TCM Archives: Forbidden Hollywood Collection - Volume One (Waterloo Bridge / Baby Face / Red-Headed Woman)
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Forbidden Hollywood Vol. 1 (TCM Archives) (DVD)
In the early 1930s, before Hollywood began enforcing a self-imposed Production Code, many films allowed for extraordinary frankness, including nudity, adultery and prostitution, featured in this restored and remastered three-movie collection. Saucy Jean Harlow shrewdly vamps unwitting exeuctives to get what she wants in Red-Headed Woman (1932; Disc 1), scripted by Anita Loos (Gentlemen Prefer Blondes). James Whale (Frankenstein) directs Waterloo Bridge (1931; Disc 1), starring Mae Clarke in the gritty first film version of the acclaimed wartime romance. Added to the National Film Registry in 2005, Baby Face (1933; Disc 2) stars Barbara Stanwyck as an amoral beauty who sleeps her way to the top. This collection boasts both the Original Theatrical Release and a Prerelease Version, rediscovered and restored by the Library of Congress, before censors of the day demanded the elimination of several scenes.]]>
Here are three films that couldn't and wouldn't have been made at any other time. Contrary to popular belief, the history of Hollywood permissiveness, what filmmakers could "get away with" on screen, is not a steadily rising graph from puritanical early days to the party-hearty present. In the early 1930s, a national mood of shock over the stock market crash and impatience with Prohibition licensed a relaxation of the movie industry's self-censorship policies. Sexuality--always a driving force in movie plots and characterizations, even when repressed--became a more explicit presence, with costuming that sometimes pushed the envelope for exposure of epidermis and dialogue that could be shockingly blunt.
Baby Face (1933) was made at Warner Bros., the golden-age studio with the grittiest style and the most street cred. The gutsy Barbara Stanwyck stars as a young woman from a factory town who hops a boxcar to the big city and sleeps her way to the top--a progress famously indexed by a camera ascending floor by floor outside a Gotham office building as she trades up, one corporate suitor after another. No other major-studio film was more explicit about sex as a tool and a commodity, yetBaby Face is curiously less sexy than any number of movies that weren't so outspoken about it. This TCM collection features both the theatrical-release version familiar for decades and a recently rediscovered preview version that is markedly superior, runs five minutes longer, and includes more sexual liaisons. It also happily lacks an absurd final scene that got tacked onto the release version to explain how the heroine learned to be content with a modest lifestyle.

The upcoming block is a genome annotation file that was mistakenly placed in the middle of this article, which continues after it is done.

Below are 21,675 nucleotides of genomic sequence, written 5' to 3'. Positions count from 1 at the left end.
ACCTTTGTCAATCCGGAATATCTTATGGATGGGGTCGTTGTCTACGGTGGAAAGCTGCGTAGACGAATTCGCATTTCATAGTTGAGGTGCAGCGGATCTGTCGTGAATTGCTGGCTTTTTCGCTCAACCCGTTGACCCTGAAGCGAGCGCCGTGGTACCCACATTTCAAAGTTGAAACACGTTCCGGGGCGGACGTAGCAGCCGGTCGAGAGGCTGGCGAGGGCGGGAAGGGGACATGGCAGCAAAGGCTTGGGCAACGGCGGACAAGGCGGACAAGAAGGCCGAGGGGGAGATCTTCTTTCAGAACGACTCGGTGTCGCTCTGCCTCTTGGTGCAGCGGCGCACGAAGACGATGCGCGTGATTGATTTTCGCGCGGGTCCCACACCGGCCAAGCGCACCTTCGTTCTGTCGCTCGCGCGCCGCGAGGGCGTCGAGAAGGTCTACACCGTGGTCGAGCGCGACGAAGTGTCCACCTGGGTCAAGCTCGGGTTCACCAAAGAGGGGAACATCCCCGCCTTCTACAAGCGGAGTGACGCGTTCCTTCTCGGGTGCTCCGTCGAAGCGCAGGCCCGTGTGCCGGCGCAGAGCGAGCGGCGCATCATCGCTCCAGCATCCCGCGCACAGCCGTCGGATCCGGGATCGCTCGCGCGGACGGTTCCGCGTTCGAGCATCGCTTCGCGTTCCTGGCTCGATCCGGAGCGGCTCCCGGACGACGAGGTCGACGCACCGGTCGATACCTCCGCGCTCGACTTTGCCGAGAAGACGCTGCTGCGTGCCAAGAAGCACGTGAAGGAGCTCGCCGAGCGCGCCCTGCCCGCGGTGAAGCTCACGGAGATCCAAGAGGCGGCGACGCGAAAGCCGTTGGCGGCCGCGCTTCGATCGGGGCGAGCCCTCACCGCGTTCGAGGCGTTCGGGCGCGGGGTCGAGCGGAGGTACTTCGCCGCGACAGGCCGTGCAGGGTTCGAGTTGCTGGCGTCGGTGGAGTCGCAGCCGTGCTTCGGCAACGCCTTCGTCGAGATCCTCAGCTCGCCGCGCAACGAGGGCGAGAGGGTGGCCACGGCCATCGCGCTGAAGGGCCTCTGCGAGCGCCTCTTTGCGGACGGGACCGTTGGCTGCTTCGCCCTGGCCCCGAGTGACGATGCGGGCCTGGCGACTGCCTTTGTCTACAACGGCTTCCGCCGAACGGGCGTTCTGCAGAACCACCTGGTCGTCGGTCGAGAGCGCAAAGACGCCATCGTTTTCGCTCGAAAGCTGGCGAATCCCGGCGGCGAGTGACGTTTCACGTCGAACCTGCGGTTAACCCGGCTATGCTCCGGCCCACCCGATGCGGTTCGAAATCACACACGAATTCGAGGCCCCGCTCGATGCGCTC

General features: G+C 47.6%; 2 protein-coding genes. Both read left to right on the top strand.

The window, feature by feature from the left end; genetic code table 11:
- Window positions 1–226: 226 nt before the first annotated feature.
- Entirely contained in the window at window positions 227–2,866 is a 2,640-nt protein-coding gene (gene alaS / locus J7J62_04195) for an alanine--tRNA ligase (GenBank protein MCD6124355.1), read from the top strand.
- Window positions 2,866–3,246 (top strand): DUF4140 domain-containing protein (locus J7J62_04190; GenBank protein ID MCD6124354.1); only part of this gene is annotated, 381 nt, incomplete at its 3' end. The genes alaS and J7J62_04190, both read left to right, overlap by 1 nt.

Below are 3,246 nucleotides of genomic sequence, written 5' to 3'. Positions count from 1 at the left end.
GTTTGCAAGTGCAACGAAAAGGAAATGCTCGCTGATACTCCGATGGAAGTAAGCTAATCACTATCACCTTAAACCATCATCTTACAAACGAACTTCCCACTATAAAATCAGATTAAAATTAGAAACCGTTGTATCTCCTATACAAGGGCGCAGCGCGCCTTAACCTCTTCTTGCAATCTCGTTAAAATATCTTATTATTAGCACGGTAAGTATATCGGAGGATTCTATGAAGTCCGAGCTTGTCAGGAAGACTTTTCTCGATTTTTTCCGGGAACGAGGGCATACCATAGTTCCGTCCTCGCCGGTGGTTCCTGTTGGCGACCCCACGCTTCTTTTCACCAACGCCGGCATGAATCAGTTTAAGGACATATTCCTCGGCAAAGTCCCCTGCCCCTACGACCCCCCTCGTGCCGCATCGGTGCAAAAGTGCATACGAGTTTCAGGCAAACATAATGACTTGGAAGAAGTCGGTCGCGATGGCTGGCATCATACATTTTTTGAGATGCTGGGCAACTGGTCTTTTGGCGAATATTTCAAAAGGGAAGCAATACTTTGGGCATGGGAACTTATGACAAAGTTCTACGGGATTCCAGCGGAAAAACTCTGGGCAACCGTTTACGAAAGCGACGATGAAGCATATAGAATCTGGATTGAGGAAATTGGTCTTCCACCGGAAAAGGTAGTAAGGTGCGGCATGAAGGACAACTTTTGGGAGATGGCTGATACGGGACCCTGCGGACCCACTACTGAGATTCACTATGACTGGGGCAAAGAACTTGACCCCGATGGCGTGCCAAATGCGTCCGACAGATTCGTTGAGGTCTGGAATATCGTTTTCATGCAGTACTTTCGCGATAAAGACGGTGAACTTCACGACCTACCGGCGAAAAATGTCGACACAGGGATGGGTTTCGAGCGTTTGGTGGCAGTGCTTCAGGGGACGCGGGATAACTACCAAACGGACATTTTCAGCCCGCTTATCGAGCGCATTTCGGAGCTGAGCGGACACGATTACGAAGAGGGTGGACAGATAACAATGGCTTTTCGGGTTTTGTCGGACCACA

Red-Headed Woman (1932) is arguably the raunchiest movie Jean Harlow made at MGM (though not as raunchy as her scenes in Howard Hughes' 1930 Hell's Angels). Unlike Stanwyck in Baby Face--a proletarian heroine grimly selling herself to beat capitalism and the patriarchy at their own game--Harlow's character brazenly relishes both the sex and the posh life it wins for her. The lion's share of this sardonic comedy, scripted by Anita Loos and an uncredited F. Scott Fitzgerald, focuses on Harlow's seduction of her married boss (Chester Morris) and the havoc she wreaks in his upper-crust world. Charles Boyer has a role (his first Hollywood credit) as a French chauffeur who knows how to give satisfaction, and the film's air of breezy ribaldry even allows the star a casual flash of bare breast.
The rarest item in the collection, the 1931 Universal version of Waterloo Bridge, has long been unseen because MGM bought the film in order to do a 1940 remake (starring Vivien Leigh) and locked the original away in the vault. Directed by James Whale the same year he did Frankenstein (1931), the picture charts the romance of a chorus-girl-turned-streetwalker (Mae Clarke) and a well-born young soldier (Kent Douglass) on brief furlough from the trenches during WWI. Apart from a zesty prelude in a London music hall and two scenes on the titular bridge, the film remains yoked to its talky theatrical source, a Robert E. Sherwood play flogging the hoary conceit that no fallen woman, however pure of heart, could be permitted to marry into a good family. Unlike the Hays Code-compliant remake, the film leaves no doubt how the heroine makes her living. --Richard T. Jameson